EIN: I like the idea of the large size canvas print as well as the look of the framed set of "Making History" behind the scenes shots.This period was soon after the Milton Berle Show when Elvis’ sexual antics on TV had caused a furore amongst Middle-America and there’s a great series of photos you took of Ed Sullivan deep in conversation with Elvis. Do you have any idea what the talk was about?

RW: I alluded to these pictures a little earlier. Sullivan was standing in front of Elvis, on stage at a break of some sort. They were quite close, but I am certain it was at this time Ed was reminding Elvis that this was a family show and he wanted no part of the hip swinging and suggestive movements that had given rise to such negative comments from the first show. I think the picture I have of Elvis rolling his eyes up really says it all. I could put numerous captions with that picture. In Elvis’s next appearance, Sullivan simply had the cameras crop him from the waist up.

The Conversation

EIN: Did you father, who was also in the show, comment on the night at all?

RW: I have no recollection of any such conversation, but I pretty well know his thoughts on it.

EIN: What camera did you use and did you only work in Black & White at the time?

RW: I used a Cannon IV S-2, which is the Japanese copy of the famous Leica of the time. Although I have not put a roll of film through it for years, I still have the camera in my closet, with a number of other old cameras (somewhat outdated but still in fine condition) I had been shooting color transparency (slides) at the time but probably chose black and white because I was unsure of what the lighting conditions would be. I used Tri-X film, probably pushed two stops. I had my own darkroom at home so I was able to develop the film as I saw fit. I had used some color film when I shot rehearsals and some performance shots of Most Happy Fella but I was more sure of the lighting conditions at that time. I did sell one of those pictures to Playboy and one for the Percy Faith album of the show.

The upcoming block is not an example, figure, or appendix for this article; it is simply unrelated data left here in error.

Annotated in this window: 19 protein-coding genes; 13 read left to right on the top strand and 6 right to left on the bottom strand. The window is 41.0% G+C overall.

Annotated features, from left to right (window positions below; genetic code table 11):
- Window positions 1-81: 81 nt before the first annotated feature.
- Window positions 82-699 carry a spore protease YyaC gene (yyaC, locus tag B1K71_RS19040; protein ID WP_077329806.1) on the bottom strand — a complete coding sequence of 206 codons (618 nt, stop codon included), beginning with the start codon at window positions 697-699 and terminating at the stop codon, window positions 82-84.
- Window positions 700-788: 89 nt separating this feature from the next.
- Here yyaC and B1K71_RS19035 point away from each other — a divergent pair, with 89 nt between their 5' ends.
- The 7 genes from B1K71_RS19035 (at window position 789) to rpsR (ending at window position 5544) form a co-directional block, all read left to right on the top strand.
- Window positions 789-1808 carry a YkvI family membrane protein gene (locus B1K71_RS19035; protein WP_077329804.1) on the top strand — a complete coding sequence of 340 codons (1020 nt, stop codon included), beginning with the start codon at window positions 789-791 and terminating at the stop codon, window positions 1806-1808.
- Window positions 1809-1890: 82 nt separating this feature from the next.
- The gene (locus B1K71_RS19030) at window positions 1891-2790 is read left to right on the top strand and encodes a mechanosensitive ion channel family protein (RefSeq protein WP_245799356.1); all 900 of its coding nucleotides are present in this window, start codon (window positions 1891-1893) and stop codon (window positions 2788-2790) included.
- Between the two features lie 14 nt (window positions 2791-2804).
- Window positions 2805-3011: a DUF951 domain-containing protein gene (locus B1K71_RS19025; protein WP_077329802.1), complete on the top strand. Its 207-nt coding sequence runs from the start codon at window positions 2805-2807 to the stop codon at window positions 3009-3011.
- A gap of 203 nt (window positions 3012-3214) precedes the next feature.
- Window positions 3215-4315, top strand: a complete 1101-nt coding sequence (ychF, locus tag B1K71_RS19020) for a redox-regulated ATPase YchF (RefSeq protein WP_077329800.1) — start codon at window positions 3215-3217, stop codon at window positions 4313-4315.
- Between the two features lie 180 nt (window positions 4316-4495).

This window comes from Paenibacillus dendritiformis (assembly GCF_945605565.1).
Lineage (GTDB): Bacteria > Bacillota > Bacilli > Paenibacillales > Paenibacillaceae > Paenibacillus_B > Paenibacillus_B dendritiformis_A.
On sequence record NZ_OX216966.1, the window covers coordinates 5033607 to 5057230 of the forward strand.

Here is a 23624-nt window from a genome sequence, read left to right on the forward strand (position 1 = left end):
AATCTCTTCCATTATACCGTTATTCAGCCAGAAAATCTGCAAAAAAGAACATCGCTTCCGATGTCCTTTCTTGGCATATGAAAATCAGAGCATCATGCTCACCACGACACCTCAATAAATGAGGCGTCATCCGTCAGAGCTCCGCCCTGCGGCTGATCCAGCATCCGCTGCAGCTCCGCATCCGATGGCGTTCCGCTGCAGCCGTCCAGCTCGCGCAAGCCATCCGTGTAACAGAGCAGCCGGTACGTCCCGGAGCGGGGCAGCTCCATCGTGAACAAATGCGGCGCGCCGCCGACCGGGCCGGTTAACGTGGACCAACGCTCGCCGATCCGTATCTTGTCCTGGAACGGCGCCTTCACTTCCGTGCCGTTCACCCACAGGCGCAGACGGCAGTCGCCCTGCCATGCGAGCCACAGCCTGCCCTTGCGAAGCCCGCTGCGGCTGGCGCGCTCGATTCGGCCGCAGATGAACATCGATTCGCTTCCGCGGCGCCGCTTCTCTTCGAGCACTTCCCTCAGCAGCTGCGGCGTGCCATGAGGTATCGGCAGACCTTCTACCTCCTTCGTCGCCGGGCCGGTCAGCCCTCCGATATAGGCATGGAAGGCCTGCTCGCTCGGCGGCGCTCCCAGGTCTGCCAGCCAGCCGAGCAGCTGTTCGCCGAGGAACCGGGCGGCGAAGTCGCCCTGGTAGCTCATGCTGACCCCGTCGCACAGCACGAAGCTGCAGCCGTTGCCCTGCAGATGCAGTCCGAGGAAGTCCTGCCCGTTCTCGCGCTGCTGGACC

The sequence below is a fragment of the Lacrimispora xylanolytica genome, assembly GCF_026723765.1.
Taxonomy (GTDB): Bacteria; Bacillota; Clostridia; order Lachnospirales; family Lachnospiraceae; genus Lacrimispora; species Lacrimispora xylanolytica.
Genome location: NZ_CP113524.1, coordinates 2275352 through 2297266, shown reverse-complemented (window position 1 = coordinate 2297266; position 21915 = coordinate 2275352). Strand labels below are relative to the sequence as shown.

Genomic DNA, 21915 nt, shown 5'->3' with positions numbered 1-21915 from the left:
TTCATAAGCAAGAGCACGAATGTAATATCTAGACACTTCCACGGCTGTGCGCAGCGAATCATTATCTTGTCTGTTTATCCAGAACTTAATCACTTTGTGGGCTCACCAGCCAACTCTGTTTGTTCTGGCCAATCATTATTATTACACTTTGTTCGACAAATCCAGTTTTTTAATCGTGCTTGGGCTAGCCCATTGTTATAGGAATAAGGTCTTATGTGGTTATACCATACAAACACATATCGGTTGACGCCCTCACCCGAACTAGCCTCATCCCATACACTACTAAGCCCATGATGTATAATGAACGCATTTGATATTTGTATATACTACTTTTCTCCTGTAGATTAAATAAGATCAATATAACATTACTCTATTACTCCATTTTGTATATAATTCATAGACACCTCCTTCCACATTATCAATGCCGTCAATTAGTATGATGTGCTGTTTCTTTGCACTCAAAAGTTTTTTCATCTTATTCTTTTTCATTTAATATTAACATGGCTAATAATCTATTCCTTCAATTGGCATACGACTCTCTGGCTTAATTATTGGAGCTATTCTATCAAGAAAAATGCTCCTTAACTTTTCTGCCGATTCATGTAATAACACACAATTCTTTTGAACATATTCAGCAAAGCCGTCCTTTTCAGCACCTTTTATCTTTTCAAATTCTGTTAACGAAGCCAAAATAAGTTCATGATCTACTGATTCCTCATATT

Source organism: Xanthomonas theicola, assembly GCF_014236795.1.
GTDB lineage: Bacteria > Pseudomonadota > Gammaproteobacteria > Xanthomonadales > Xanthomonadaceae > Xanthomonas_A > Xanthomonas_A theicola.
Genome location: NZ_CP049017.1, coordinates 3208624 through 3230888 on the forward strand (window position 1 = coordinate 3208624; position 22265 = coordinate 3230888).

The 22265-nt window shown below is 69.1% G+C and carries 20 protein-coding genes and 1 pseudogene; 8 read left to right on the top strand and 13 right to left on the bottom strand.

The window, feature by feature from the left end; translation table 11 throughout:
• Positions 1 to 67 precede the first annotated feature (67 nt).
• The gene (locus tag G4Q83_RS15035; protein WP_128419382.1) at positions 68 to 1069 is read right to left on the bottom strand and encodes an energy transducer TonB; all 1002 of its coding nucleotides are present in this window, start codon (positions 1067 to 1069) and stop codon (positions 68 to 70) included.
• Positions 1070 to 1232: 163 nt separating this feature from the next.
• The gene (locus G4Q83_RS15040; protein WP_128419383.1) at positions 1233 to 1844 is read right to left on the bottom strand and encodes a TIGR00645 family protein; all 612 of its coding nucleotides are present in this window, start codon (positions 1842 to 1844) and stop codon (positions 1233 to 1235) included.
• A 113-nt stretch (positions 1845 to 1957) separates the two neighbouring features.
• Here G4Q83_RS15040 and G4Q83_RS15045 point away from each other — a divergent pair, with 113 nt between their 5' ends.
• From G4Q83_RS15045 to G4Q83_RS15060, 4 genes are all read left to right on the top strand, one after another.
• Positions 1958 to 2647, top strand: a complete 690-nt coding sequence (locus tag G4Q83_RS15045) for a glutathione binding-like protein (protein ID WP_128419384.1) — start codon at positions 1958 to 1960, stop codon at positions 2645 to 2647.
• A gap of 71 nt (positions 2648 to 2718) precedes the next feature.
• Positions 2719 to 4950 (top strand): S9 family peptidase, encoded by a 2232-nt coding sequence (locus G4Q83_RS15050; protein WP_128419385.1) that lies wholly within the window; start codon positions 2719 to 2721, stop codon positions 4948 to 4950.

EIN: Alfred Wertheimer has obviously made a good living out of his 2 weeks he spent photographing Elvis. I find it interesting that Wertheimer never decided to go back and get another assignment with Elvis.

RW: He probably felt he had enough to make a good living without working anymore.

EIN: After the impact of Elvis’ TV performances and the power of your photographs that night did you think about getting another session photographing Elvis?

RW: Nope. Don’t think it ever occurred to me.

EIN: Did the night seeing Elvis perform change any of your opinions about Elvis or Rock’n’Roll?

RW: Not really. I was a die hard opera fan. I had two years of music ed. at Hartwick College in upstate N.Y and then transferred to Indiana University’s Opera dept. However, I was also a fan of Burl Ives and still sing a couple of his songs I learned sixty years ago.

EIN: Were you there for the Live Show that night? Did you take any photographs of that?

RW: I was there, but I think all the pictures were taken at the rehearsal.

EIN: Who published your photographs of that night in the end? Did you realise their potential historic value?

RW: The pictures were never really published. I didn’t realize their value at the time, until last year when I was approached by a friend of my sons’. Previously, I figured everyone has pictures of Elvis. After all, there are photographers that make their living with such. I did not realize that there were so few pictures from 1956, nor that the Sullivan show was really the big springboard for him.

EIN: What career path did you follow after this famous night - and did your Elvis experience help you achieve what you wanted in anyway?

RW: Most of my life, I wanted to be an opera singer. On the way to doing that, I did some musicals, met and married Peggy O’Hara (she was doing the lead in "Wish You Were Here" at Rye Musical Theatre). We were married six months later, travelled with the National road show of Happy Fella for about eight months, during which time I - maybe we - decided it would be tough to keep a marriage together when she was in Florida doing Oklahoma while I was in San Francisco doing The Marriage of Figgaro or something. When we returned from a couple other jobs we had scheduled, we both went to photography schools and then moved to California and embarked on a career as a photographer. It seemed to be the only other thing I had enough knowledge of to make a go of it. But Elvis had really no effect on that.